Ah yes, another part of Saint Bridget of Sweden’s vision was the Divine light:

“I saw the Child in her womb move; suddenly in a moment she gave birth to her own Son from whom radiated such ineffable light and splendour that the sun was not comparable to it while the divine light totally annihilated the material light of St. Joseph’s candle.”

The Revelations of St. Bridget

The restorers have chosen to lighten the wall of the stable in a patch to show some Divine light. It didn’t look like that before and it seems a little too obvious and clumsy to me. Why change a painting to aid its legibility?

The angels, though? The angels are stunning:

Nativity - Piero della Francesca

I assume the lack of strings on their instruments is due to the over-eager cleaning. The hands, faces and hairstyles are breathtaking. As is the braying donkey, obviously.

After his death Piero was mainly remembered for his mathematical studies. His fame revived from the nineteenth century onward, when the quiet grandeur and technical refinement of his paintings captivated viewers, including many painters such as Paul Cézanne, Vanessa Bell and Pablo Picasso, and writers like Aldous Huxley.

Piero is still inspiring people. Piero’s Nativity was the inspiration behind the song Picture Book by Simply Red from the 1985 album Picture Book. It’s a stream-of-consciousness set of lyrics, including the line, in the printed lyrics:

“Here by the side of Piero’s spirit.”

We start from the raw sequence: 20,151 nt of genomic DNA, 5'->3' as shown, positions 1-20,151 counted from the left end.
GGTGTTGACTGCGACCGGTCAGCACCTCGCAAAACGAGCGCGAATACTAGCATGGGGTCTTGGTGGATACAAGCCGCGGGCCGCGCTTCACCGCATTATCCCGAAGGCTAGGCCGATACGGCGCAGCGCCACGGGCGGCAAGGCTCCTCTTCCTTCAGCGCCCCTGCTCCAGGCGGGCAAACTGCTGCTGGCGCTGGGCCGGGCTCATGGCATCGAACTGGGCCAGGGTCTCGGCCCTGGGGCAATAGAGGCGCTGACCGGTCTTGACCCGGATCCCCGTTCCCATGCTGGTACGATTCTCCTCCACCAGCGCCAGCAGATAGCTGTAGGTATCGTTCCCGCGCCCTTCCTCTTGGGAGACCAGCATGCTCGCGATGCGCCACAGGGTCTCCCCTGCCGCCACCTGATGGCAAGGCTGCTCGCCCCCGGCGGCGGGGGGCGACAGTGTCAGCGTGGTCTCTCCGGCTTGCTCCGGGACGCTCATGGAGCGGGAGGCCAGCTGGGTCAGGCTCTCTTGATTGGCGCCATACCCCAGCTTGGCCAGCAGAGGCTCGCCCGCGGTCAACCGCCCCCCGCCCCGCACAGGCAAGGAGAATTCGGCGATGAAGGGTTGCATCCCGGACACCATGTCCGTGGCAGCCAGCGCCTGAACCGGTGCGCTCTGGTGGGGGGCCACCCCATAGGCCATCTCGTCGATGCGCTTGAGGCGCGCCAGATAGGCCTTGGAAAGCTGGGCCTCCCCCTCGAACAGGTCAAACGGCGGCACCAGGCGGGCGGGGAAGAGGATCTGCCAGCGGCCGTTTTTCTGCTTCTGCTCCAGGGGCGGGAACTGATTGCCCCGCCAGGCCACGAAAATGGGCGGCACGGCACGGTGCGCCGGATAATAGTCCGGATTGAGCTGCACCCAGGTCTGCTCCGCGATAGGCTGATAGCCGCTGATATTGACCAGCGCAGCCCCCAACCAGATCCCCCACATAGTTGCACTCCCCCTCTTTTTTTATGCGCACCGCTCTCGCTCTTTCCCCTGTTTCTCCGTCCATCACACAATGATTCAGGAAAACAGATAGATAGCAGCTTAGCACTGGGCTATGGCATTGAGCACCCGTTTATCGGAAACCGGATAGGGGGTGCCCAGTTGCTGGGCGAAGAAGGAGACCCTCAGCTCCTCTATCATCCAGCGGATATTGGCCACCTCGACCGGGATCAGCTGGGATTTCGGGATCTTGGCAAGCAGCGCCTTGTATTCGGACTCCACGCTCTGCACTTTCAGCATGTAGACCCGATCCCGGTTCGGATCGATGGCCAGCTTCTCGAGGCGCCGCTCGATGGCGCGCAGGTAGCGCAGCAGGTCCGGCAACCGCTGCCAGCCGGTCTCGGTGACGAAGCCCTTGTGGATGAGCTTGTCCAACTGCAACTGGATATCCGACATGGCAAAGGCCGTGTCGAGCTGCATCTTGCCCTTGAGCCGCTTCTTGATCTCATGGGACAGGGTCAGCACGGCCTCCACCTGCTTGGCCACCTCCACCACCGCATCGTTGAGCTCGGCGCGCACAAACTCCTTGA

Except that he never actually sings that line in the recording.

He sings like an angel, doesn’t he? I’m glad his picture book fell open on that page and inspired the song. Mick Hucknall has great taste, and he’s a decent Manchester lad. Actually, Simply Red have all the best tunes.

Symbols which use nature in the painting include Goldfinches to the bottom left, which represent the Passion of Christ. That’s from another post-Biblical story, where Goldfinches saw the crown of thorns and came to pluck them out of Christ’s head and got blood on their feathers. Religion really is the opposite of science: start with an idea and arrange the evidence to fit, with ever more elaborately-fanciful stories.

Nativity - Piero della Francesca

The Goldfinches are beautifully painted, but the one on the far left looks like a Chaffinch to me. Here’s what a Goldfinch should look like:

Goldfinch - The Hall of Einar - photograph (c) David Bailey (not the)

Unless, of course, it’s a Goldfinch which has been cleaned too severely.

There’s also a Magpie perched on the stable roof. I’m still wondering what the Magpie symbolises. Any ideas?

There are pearls trimming the bodice of Mary’s dress, which symbolise purity and chastity. Saint Bridget was certain that Jesus was born by Divine light and hadn’t passed through Mary’s birth canal. After giving birth eight times I’m sure it must have been as easy as shelling peas for Bridget, but I admire her imagination about Mary’s virgin birth being by Divine light.

Here’s a summary of my reaction to the Revelations of Saint Bridget:

Donkey - The Hall of Einar - photograph (c) David Bailey (not the)

Piero della Francesca’s Nativity is a stunning painting and if you can stand to visit London, it’s well worth having a transcendent moment with it.